First part of a guide on how to install, configure and customize LMDE. In this case we will see the installation and update process step by step.
Table of Contents
Knowledge Level: Beginner / Installation knowledge
Since last year, to the mint family was joined by a variant called LMDE (Linux Mint Debian Edition) with the aim of offering an elegant system but at the same time, faster, more stable and that simulates a kind of Rolling Release.
To this day, it is being used by a large part of The LinuxMint Community and important improvements have been added, which we will explain in later articles.
Why use LMDE?
Speed, stability, security, are adjectives that are generally associated with Debian GNU / Linux, however, ease and functionality do not. All user of Debian You know that once we install the system, we have to spend some time afterwards trying to get it ready, installing packages, configuring a little here and a little there.
If you are already an experienced user that should not represent a very big problem, but in the case of beginners, things change. With LMDE we save a lot of work. We just have to install and everything works the first time. Sure, we can also make some adjustments, but they are just tweaks nothing more.
So, let's see how to install it.
To install LMDE we can go to download site and lower the . Iso which weighs around 900mb, so it is in format DVD. We can burn it to a DVD or we can create with UNetbootin the bootable image from a flash memory. It is worth clarifying that, on the download site it is also available LMDE Xfce.
Once we have everything ready, we start the PC with the option of lifting by the CD-ROM or by USB and we should load the desktop of LMDE in a few seconds.
We execute the installed one by double clicking on the icon Install Linux Mint and we wait for the installation wizard to come out.
The first option will be to choose the language. It should be clarified that this version, although we choose the Spanish-Castilian, the wizard will run entirely in English.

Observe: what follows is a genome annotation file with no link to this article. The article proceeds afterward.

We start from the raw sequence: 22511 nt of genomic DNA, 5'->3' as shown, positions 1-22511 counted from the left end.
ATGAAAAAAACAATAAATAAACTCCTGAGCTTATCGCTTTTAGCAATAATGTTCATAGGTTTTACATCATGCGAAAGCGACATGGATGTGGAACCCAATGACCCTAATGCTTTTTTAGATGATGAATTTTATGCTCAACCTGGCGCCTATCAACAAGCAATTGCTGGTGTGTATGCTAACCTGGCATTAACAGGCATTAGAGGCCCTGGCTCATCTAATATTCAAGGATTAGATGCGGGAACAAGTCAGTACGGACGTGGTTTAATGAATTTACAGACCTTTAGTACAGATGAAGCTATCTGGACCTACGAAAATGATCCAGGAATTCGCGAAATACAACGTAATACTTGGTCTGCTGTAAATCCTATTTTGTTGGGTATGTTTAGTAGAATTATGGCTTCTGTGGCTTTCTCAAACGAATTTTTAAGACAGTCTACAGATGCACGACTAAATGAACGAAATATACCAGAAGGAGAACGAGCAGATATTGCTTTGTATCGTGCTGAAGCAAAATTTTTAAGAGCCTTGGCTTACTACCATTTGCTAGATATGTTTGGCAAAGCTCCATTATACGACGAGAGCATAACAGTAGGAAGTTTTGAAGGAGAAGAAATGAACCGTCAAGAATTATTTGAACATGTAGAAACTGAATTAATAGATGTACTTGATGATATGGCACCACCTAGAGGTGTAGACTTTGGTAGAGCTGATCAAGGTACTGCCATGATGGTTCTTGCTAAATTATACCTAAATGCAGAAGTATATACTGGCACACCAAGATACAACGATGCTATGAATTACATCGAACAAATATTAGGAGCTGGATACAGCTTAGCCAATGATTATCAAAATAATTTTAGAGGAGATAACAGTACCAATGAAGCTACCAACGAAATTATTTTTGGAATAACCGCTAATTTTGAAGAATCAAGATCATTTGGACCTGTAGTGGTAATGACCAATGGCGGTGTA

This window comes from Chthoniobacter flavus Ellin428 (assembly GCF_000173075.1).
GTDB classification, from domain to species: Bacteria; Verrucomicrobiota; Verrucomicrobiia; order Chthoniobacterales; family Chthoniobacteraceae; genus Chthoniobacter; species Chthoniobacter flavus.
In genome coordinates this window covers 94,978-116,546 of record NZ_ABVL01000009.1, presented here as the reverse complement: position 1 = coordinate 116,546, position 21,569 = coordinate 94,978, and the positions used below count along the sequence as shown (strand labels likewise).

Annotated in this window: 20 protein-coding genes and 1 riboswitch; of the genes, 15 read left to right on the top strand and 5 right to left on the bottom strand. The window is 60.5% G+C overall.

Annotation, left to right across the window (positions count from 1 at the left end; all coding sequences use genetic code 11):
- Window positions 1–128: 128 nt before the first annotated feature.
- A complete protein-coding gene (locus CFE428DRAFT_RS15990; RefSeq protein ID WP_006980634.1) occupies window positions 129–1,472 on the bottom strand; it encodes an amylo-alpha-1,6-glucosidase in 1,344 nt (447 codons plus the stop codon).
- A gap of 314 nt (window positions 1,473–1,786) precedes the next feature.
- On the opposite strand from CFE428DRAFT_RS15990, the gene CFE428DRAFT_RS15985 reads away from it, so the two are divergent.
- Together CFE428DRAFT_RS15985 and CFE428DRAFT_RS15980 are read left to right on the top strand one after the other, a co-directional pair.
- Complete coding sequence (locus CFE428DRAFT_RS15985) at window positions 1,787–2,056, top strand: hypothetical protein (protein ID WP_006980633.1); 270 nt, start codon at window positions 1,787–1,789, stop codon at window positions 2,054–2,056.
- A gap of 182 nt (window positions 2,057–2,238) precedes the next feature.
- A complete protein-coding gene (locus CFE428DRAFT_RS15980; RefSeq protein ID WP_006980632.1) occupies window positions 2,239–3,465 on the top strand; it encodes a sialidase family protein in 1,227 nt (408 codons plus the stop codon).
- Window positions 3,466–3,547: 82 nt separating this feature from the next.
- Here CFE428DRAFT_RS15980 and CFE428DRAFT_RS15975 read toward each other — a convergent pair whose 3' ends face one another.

We continue with the second step, which will be to choose the Time Zone. In this case, we must select the country or region in which we live.
Now we select the variant of the keyboard that we use. In general, this configuration must be generic depending on the language we select, but we can set changes manually, as is logical.
This step is extremely important. Disk partitioning is a bit of a delicate process. We will dedicate an entire article to explain how to partition in GNU / Linux, but for now I will briefly describe the process.
Like in Windows, where the partition exists C: for system files, and D: for user data, in GNU / Linux we can separate a partition for the binaries and another for our files. Basically the partition will be made as follows:
1- First partition of the primary type, it is assigned to the root "/".
2- Second partition that will be of the Extended type that will contain:
- A partition of type Logic for the SWAP with double the RAM.
- A partition of the Logic type for our home "/home" with the rest of the disk space.
Yes, I know this may sound a bit difficult, but it really isn't. Anyway, as we prepare the detailed manual on partitions in GNU / Linux, they can learn more about the subject in this link o this other.
In the case of this post, we assume that you already know how to partition and that this step has passed it without any problem.
After partitioning we have to put our data. First our full name which is optional. Then our username, which is the user that we are going to use to access our session. Then our password and finally, the name of our team.
Unless you know what you do, step 6 which is to install the GRUB you should leave it as it comes by default, especially if you have more than one system on your computer. After this part, the wizard will show us a summary of the actions that the system will do and the installation will begin.
Once this process is finished, which lasts around 5 to 10 minutes depending on the hardware of our equipment, LMDE It will notify us that it has finished installing.
And here the installation process ends. Simple right?
In the next installment we will see how to update our system and how install uninstall certain packages that we may or may not use. We will also show you some tips to optimize our system a little more.